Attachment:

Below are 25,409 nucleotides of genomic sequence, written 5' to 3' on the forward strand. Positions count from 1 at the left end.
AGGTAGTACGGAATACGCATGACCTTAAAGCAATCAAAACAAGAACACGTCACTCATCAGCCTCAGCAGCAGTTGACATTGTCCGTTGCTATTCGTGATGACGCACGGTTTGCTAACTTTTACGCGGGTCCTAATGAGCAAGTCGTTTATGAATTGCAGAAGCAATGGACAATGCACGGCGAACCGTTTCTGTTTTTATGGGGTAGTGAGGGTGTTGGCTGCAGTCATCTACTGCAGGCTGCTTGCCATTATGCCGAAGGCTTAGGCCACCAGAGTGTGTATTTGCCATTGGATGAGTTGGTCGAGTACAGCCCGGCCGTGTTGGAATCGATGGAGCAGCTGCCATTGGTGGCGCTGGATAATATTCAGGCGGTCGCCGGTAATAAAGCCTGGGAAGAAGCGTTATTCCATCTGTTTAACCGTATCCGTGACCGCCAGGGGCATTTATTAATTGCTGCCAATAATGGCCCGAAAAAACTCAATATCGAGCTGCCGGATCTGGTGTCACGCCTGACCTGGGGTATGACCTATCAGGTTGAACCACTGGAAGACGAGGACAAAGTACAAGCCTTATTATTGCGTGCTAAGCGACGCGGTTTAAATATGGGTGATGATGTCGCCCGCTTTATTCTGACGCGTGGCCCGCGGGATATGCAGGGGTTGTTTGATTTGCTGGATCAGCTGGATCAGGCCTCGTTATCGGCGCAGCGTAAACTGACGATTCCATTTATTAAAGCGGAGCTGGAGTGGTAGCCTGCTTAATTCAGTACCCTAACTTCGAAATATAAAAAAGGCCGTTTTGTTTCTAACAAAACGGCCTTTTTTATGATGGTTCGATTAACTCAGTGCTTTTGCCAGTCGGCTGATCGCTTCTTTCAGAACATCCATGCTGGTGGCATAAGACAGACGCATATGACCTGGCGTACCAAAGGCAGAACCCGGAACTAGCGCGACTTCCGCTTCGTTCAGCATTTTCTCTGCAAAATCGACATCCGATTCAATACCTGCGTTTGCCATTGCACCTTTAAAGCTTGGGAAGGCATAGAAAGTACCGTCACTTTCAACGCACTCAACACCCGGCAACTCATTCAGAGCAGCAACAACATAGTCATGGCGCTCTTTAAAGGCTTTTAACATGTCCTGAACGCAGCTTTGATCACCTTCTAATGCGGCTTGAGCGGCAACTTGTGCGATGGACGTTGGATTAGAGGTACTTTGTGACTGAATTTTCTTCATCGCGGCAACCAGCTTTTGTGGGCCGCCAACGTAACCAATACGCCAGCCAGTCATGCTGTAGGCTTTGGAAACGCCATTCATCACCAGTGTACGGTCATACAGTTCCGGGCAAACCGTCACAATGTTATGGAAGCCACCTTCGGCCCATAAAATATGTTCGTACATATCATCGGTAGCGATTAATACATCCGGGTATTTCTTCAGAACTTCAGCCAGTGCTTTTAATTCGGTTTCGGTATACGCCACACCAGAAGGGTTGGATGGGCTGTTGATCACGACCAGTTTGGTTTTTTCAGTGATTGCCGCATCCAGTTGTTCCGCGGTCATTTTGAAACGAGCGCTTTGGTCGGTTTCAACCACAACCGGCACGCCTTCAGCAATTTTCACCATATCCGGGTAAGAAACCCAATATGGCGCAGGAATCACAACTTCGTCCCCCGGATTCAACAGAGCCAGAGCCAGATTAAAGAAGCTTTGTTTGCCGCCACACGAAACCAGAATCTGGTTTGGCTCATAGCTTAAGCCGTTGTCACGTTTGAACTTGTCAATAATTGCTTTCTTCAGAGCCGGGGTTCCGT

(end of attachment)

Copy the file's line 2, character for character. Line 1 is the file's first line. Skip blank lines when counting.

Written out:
AGGTAGTACGGAATACGCATGACCTTAAAGCAATCAAAACAAGAACACGTCACTCATCAGCCTCAGCAGCAGTTGACATTGTCCGTTGCTATTCGTGATGACGCACGGTTTGCTAACTTTTACGCGGGTCCTAATGAGCAAGTCGTTTATGAATTGCAGAAGCAATGGACAATGCACGGCGAACCGTTTCTGTTTTTATGGGGTAGTGAGGGTGTTGGCTGCAGTCATCTACTGCAGGCTGCTTGCCATTATGCCGAAGGCTTAGGCCACCAGAGTGTGTATTTGCCATTGGATGAGTTGGTCGAGTACAGCCCGGCCGTGTTGGAATCGATGGAGCAGCTGCCATTGGTGGCGCTGGATAATATTCAGGCGGTCGCCGGTAATAAAGCCTGGGAAGAAGCGTTATTCCATCTGTTTAACCGTATCCGTGACCGCCAGGGGCATTTATTAATTGCTGCCAATAATGGCCCGAAAAAACTCAATATCGAGCTGCCGGATCTGGTGTCACGCCTGACCTGGGGTATGACCTATCAGGTTGAACCACTGGAAGACGAGGACAAAGTACAAGCCTTATTATTGCGTGCTAAGCGACGCGGTTTAAATATGGGTGATGATGTCGCCCGCTTTATTCTGACGCGTGGCCCGCGGGATATGCAGGGGTTGTTTGATTTGCTGGATCAGCTGGATCAGGCCTCGTTATCGGCGCAGCGTAAACTGACGATTCCATTTATTAAAGCGGAGCTGGAGTGGTAGCCTGCTTAATTCAGTACCCTAACTTCGAAATATAAAAAAGGCCGTTTTGTTTCTAACAAAACGGCCTTTTTTATGATGGTTCGATTAACTCAGTGCTTTTGCCAGTCGGCTGATCGCTTCTTTCAGAACATCCATGCTGGTGGCATAAGACAGACGCATATGACCTGGCGTACCAAAGGCAGAACCCGGAACTAGCGCGACTTCCGCTTCGTTCAGCATTTTCTCTGCAAAATCGACATCCGATTCAATACCTGCGTTTGCCATTGCACCTTTAAAGCTTGGGAAGGCATAGAAAGTACCGTCACTTTCAACGCACTCAACACCCGGCAACTCATTCAGAGCAGCAACAACATAGTCATGGCGCTCTTTAAAGGCTTTTAACATGTCCTGAACGCAGCTTTGATCACCTTCTAATGCGGCTTGAGCGGCAACTTGTGCGATGGACGTTGGATTAGAGGTACTTTGTGACTGAATTTTCTTCATCGCGGCAACCAGCTTTTGTGGGCCGCCAACGTAACCAATACGCCAGCCAGTCATGCTGTAGGCTTTGGAAACGCCATTCATCACCAGTGTACGGTCATACAGTTCCGGGCAAACCGTCACAATGTTATGGAAGCCACCTTCGGCCCATAAAATATGTTCGTACATATCATCGGTAGCGATTAATACATCCGGGTATTTCTTCAGAACTTCAGCCAGTGCTTTTAATTCGGTTTCGGTATACGCCACACCAGAAGGGTTGGATGGGCTGTTGATCACGACCAGTTTGGTTTTTTCAGTGATTGCCGCATCCAGTTGTTCCGCGGTCATTTTGAAACGAGCGCTTTGGTCGGTTTCAACCACAACCGGCACGCCTTCAGCAATTTTCACCATATCCGGGTAAGAAACCCAATATGGCGCAGGAATCACAACTTCGTCCCCCGGATTCAACAGAGCCAGAGCCAGATTAAAGAAGCTTTGTTTGCCGCCACACGAAACCAGAATCTGGTTTGGCTCATAGCTTAAGCCGTTGTCACGTTTGAACTTGTCAATAATTGCTTTCTTCAGAGCCGGGGTTCCGT